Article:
Although born into a conservative Muslim family, Yasmin has managed to creatively balance her urge to paint and live the life of a true artist, without disturbing too much the sensitive fabric of her social and religious obligations.� Apart from all this, she lost Zaman, the love of her life three years into her marriage, and then nurtured and brought up her only son Mirshad and rolled him into an outstanding rock musician.
She attributes the discovery of her creativity with paint to Winitha Fernando, her art teacher at Methodist College.� She has only exhibited twice so far, and that too after a few fire crackers were lit under her.� She lives in Kandy with all her paintings, dreams, schemes and bucket list.
I have not had the opportunity to see her newer or not so new paintings as she skilfully conceals them while drumming up various excuses about them being unfinished and perhaps needing a dash of flaming red� or violet to hide the turquoise peeping out from the foliage or the clouds.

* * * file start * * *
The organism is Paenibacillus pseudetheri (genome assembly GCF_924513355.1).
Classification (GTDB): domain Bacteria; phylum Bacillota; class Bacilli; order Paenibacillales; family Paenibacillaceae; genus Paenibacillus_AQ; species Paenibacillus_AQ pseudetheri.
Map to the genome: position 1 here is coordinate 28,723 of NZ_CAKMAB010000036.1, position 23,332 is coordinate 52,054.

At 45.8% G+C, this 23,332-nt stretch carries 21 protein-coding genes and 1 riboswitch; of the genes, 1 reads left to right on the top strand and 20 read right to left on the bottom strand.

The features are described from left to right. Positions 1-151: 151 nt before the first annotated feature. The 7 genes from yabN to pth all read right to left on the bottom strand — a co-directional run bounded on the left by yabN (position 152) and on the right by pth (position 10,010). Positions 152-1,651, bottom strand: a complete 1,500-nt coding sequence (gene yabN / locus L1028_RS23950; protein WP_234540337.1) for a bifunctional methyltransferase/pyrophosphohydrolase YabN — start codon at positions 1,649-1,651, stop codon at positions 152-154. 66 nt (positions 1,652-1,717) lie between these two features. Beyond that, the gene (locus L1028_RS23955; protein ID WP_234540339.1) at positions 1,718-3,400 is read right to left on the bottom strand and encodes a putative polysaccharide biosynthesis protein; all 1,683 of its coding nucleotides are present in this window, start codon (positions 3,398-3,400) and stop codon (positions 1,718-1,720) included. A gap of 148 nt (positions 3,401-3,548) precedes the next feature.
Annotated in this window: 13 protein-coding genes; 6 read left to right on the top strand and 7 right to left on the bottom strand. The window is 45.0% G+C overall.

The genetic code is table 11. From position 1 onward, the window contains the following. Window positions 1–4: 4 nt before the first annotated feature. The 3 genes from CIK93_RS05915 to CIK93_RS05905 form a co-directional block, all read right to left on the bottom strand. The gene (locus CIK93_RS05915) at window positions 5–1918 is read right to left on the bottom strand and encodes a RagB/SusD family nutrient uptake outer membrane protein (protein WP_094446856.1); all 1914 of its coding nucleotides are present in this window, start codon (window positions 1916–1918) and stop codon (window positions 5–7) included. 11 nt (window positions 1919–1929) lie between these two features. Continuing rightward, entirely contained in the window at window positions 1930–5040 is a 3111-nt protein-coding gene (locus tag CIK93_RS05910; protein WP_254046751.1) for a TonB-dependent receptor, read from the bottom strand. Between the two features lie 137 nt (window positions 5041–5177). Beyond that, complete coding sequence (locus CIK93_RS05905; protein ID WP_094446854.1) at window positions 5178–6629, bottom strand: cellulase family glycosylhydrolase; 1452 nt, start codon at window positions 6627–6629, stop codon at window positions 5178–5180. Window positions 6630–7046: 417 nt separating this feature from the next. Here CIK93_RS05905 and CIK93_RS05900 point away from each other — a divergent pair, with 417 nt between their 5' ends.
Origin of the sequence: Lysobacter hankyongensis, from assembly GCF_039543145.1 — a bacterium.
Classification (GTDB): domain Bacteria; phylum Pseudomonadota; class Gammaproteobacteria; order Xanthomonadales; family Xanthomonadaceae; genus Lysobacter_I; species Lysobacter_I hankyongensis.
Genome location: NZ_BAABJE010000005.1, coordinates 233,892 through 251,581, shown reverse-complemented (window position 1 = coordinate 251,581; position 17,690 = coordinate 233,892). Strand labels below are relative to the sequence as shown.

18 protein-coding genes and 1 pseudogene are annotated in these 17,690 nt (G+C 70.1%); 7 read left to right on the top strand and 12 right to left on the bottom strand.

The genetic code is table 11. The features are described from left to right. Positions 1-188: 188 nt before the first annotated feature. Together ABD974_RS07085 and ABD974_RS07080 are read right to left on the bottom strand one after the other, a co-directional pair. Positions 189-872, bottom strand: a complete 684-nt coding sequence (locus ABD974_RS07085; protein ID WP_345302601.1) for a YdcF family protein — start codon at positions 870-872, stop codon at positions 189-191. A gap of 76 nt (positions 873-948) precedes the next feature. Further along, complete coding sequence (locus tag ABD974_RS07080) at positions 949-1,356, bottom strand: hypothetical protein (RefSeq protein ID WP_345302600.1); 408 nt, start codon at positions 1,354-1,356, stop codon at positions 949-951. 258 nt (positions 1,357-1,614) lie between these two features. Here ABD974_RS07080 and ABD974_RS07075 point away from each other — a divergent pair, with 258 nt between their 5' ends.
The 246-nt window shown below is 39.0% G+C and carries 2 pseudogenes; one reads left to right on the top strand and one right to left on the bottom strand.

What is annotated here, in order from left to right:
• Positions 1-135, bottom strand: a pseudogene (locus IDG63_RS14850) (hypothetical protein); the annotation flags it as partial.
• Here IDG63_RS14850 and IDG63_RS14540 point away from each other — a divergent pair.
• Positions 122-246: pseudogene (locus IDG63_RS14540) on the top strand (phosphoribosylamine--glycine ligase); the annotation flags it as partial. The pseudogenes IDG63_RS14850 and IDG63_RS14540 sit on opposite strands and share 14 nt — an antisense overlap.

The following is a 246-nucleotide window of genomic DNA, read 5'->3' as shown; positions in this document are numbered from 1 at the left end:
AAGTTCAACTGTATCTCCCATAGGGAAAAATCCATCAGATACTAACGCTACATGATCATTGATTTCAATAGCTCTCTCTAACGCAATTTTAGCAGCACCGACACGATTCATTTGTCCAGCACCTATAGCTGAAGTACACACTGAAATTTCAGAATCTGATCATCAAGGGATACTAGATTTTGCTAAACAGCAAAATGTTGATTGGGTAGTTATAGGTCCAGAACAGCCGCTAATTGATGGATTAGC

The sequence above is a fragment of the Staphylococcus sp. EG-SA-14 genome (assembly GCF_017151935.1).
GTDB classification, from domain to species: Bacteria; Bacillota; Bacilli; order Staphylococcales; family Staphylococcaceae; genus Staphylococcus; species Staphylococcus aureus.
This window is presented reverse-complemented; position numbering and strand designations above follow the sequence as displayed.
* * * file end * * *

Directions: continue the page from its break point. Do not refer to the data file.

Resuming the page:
But I have seen her older paintings. In these paintings, Yasmin without doubt captures the true emotions, empowerment and hopelessness of the people in them. She has surely seen their pain, their will to survive and forbearance in spite of their obvious poverty.
“Man with Buffaloes” is a stunning painting of man amidst beast with rope draped� and dangling around him, holding them back or setting them free.
“Displaced” can be either a post tsunami or a war zone moment. Children in the midst of two determined mothers with ghostly shadows of human anguish and destruction hovering around them: easily one of her best.� “Fisher Boy” is a wonderful profile of a boy with his catch and tattered hat.� So truly Sri Lankan.
What’s interesting (and intriguing) is her sometimes spontaneous forays into the surreal world which may give us a glimpse of her other Buckman side.�� Art lovers! honour her simplicity and originality with your presence at her exhibition – you will not regret it.